Forgotten minstrel's tale brought back to life

US actor Jonathan Council brings the character of Irving Sayles to life in Dark Stars. Photo / Di Ford
US actor Jonathan Council brings the character of Irving Sayles to life in Dark Stars. Photo / Di Ford

Before there was television, and shows like the African-American sketch comedy series In Living Color, and before there were movie stars like Eddie Murphy, there was the African-American vaudeville superstar Irving Sayles.

In the late 19th century, Sayles was a transtasman sensation who could pull a crowd of 5000 in just one night with his ribald and self-deprecating humour. His star blazed brightly for a few decades, but dimmed quickly after his sudden death in Christchurch, nearly 98 years ago to the day, on February 8, 1914. Aged just 42, Sayles dropped dead from a heart attack and was buried in Linwood Cemetery.

That troupes of black American entertainers, known as minstrels, toured these parts - and a good number, like Sayles, never returned home, preferring to stay here - is an all but forgotten chapter in our cultural history.

Now, thanks to New York actor Jonathan Council and local playwright Arthur Meek, Sayles' star is about to shine again.

Council, a regular visitor to New Zealand, was so impressed by Meek's show Collapsing Creation, about Charles Darwin, that he emailed the young playwright after seeing a performance in Wellington, saying he had an incredible story that could travel the world.

"I get sucked in by Americans 'cos they're so bloody optimistic," says Meek. "Then Jonathan introduced me to Irving Sayles and the character leapt out at me. A talented black man on the bones of his arse flees the prejudice of his homeland and washes up in Australasia? Interesting - becomes rich and famous beyond his wildest dreams? Fantastic - dies on-stage of an oversized heart? Dramatic - won his fame and freedom by performing self-denigrating racist humour? Eek!

"What a cool and complex character. Heaps to chew on and a nice way to look at the things modern people are prepared to do to themselves to be 'successful'."

Meek has developed a knack for taking stories and characters from the past and using them to examine contemporary concerns.

"Usually I write and turn the script over to a director but Dark Stars is different. I've directed this one as well as writing it, because while we were working on the script I realised the staging was part of the writing too. It's like writing in 3D."

Dark Stars is a solo show which weaves together Council's own story with that of Sayles. Council describes it as funny but poignant and says that as a dramatic actor it has meant challenging himself to find his inner comedian and overcome a few of his own prejudices.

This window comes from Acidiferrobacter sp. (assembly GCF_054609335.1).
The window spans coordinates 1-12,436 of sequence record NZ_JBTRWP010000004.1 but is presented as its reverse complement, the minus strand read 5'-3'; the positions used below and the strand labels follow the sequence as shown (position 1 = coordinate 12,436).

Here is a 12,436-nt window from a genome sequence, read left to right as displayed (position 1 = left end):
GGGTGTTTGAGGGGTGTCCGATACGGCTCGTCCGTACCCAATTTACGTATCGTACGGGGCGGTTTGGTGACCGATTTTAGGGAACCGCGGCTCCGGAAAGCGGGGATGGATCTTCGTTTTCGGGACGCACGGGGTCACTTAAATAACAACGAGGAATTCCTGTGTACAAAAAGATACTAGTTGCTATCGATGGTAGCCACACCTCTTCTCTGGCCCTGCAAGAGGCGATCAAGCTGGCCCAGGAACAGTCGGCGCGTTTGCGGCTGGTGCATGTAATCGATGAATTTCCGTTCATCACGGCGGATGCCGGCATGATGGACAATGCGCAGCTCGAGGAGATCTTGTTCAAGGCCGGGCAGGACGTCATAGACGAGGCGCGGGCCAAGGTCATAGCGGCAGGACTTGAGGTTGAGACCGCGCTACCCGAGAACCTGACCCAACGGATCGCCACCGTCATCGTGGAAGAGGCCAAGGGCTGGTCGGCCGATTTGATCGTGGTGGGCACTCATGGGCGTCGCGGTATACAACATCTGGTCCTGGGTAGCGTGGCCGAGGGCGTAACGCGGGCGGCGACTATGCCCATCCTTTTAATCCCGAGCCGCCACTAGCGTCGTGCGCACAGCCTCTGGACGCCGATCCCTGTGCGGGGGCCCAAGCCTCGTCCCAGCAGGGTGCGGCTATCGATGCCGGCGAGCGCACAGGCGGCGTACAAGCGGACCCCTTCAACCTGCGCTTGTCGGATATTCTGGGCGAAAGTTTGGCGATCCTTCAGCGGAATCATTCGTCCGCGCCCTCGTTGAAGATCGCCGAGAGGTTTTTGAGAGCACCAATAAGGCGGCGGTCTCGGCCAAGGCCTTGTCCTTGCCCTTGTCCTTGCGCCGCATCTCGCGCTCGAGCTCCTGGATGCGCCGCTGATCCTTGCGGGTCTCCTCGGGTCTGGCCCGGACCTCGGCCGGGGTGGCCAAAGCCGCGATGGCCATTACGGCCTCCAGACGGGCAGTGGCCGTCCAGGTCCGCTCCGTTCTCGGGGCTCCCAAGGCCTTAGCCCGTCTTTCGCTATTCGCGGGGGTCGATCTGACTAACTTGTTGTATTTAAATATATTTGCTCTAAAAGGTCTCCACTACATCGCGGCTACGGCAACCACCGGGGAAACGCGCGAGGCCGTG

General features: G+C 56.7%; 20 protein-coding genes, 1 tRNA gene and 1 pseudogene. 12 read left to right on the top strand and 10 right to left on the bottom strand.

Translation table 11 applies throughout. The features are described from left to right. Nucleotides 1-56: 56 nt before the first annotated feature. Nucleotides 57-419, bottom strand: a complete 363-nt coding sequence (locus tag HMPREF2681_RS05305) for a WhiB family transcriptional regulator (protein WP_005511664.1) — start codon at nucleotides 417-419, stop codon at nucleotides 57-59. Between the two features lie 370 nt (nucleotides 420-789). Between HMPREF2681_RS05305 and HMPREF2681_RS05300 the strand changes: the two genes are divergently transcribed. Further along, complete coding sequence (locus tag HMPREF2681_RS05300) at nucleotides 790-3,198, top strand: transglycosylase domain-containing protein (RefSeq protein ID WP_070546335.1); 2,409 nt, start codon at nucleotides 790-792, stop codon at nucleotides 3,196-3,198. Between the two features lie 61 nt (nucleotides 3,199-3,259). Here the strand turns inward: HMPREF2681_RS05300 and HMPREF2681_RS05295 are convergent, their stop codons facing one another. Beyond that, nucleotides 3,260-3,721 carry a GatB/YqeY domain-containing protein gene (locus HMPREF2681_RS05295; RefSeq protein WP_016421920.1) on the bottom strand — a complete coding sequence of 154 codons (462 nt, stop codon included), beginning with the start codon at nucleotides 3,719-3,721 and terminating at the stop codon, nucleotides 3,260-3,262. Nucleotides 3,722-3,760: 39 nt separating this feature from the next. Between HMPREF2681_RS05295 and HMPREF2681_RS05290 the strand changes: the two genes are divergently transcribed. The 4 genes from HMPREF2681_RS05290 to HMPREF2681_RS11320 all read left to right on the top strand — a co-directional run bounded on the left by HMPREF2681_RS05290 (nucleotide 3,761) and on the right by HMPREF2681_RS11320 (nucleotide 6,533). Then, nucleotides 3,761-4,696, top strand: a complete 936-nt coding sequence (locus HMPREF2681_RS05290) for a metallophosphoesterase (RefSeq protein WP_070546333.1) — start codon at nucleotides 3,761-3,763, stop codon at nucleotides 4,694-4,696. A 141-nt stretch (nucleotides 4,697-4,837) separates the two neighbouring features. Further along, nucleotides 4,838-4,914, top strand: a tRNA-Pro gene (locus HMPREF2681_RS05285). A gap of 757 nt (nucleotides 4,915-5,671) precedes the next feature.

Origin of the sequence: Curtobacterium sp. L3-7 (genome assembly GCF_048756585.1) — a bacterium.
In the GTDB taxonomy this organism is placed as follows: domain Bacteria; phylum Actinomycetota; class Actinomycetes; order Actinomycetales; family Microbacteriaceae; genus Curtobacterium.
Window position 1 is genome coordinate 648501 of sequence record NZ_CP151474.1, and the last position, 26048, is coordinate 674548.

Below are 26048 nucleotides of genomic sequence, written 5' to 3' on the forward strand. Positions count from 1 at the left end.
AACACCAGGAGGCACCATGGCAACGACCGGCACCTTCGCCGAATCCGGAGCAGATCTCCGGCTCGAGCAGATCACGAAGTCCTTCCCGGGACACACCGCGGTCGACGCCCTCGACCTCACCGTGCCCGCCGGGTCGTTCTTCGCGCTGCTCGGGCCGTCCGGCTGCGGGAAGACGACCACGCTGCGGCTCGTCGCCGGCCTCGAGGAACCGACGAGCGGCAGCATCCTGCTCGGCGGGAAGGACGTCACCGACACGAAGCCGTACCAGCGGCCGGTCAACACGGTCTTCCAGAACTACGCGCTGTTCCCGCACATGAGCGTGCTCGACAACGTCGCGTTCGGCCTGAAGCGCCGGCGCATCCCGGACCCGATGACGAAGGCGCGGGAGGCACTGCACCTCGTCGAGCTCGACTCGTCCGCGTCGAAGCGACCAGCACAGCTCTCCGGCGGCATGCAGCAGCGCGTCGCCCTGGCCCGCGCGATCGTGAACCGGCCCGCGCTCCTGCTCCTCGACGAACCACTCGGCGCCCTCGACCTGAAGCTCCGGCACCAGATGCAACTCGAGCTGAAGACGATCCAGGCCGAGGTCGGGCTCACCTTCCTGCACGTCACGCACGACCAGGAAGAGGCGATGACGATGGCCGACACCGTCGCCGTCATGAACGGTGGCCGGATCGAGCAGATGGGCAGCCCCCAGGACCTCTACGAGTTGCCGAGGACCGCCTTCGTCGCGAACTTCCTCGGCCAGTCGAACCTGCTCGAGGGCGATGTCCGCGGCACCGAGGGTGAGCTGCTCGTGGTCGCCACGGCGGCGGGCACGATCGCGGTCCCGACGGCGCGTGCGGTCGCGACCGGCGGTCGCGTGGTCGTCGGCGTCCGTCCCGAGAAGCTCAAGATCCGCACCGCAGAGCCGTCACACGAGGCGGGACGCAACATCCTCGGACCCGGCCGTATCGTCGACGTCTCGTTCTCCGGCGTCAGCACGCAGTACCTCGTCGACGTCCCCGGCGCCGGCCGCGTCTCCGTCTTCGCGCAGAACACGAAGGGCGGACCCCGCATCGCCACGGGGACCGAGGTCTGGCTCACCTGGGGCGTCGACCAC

"I had to ask myself about what Sayles did because these types of characters continually debased black folk and we've been working for years to get away from those stereotypes and presentations.

"It's meant coming to grips with and accepting that's where he was at that time. I'm sure Irving Sayles must have had to deal with a lot as a black man from the United States who had to act the 'Sambo' character, to jump and to jive but, at the same time, he was earning a lot of money and made quite a name for himself."

Council learned about Sayles in New York when a film-maker friend, Davis Chachere, happened across a historic picture of the comedian and pointed out how much Council and Sayles looked alike.

Research revealed further similarities. Sayles arrived in Australia around 1888, aged just 16, with the Hicks Sawyer Minstrels, who entertained audiences with stereotypical sketches of black American culture. Once the Hicks Sawyer tour ended, Sayles stayed on.

Likewise, when Council sought his "big break" he travelled from the United States to Australia then on to New Zealand and Waiheke Island. He loves Waiheke so much he spends six months working in New York and six months unwinding on the island.

While friends in America wanted him to premiere Dark Stars in New York, Council says it felt right to launch here. After performances on Waiheke in December, Dark Stars plays in Auckland and Wellington before travelling to Adelaide, the Edinburgh Fringe Festival, then New York.

"I know it sounds corny but this country has given me so much, I wanted to give something back - and the New Zealand connection to Sayles is strong."


What: Dark Stars

Where & When: Basement Theatre, February 10 & 11 at 7pm

- NZ Herald

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